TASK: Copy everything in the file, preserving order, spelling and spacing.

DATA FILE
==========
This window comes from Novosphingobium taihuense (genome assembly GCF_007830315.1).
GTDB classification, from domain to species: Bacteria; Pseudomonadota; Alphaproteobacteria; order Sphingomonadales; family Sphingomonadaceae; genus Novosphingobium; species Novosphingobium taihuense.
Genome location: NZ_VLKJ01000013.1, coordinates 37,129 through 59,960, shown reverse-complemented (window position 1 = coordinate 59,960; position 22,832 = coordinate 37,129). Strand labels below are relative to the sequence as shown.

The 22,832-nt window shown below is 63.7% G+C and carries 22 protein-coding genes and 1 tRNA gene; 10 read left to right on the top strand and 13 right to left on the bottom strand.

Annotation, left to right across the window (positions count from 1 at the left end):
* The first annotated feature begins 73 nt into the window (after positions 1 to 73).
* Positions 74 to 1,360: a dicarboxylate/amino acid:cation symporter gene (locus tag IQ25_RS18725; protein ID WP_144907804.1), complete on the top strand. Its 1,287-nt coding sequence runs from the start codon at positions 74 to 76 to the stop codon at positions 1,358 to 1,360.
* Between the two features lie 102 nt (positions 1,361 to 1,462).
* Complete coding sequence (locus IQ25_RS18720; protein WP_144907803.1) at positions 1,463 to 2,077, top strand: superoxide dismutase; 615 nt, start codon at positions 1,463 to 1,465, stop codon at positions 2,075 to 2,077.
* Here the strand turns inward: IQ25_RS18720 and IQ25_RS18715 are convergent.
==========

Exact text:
This window comes from Novosphingobium taihuense (genome assembly GCF_007830315.1).
GTDB classification, from domain to species: Bacteria; Pseudomonadota; Alphaproteobacteria; order Sphingomonadales; family Sphingomonadaceae; genus Novosphingobium; species Novosphingobium taihuense.
Genome location: NZ_VLKJ01000013.1, coordinates 37,129 through 59,960, shown reverse-complemented (window position 1 = coordinate 59,960; position 22,832 = coordinate 37,129). Strand labels below are relative to the sequence as shown.

The 22,832-nt window shown below is 63.7% G+C and carries 22 protein-coding genes and 1 tRNA gene; 10 read left to right on the top strand and 13 right to left on the bottom strand.

Annotation, left to right across the window (positions count from 1 at the left end):
* The first annotated feature begins 73 nt into the window (after positions 1 to 73).
* Positions 74 to 1,360: a dicarboxylate/amino acid:cation symporter gene (locus tag IQ25_RS18725; protein ID WP_144907804.1), complete on the top strand. Its 1,287-nt coding sequence runs from the start codon at positions 74 to 76 to the stop codon at positions 1,358 to 1,360.
* Between the two features lie 102 nt (positions 1,361 to 1,462).
* Complete coding sequence (locus IQ25_RS18720; protein WP_144907803.1) at positions 1,463 to 2,077, top strand: superoxide dismutase; 615 nt, start codon at positions 1,463 to 1,465, stop codon at positions 2,075 to 2,077.
* Here the strand turns inward: IQ25_RS18720 and IQ25_RS18715 are convergent.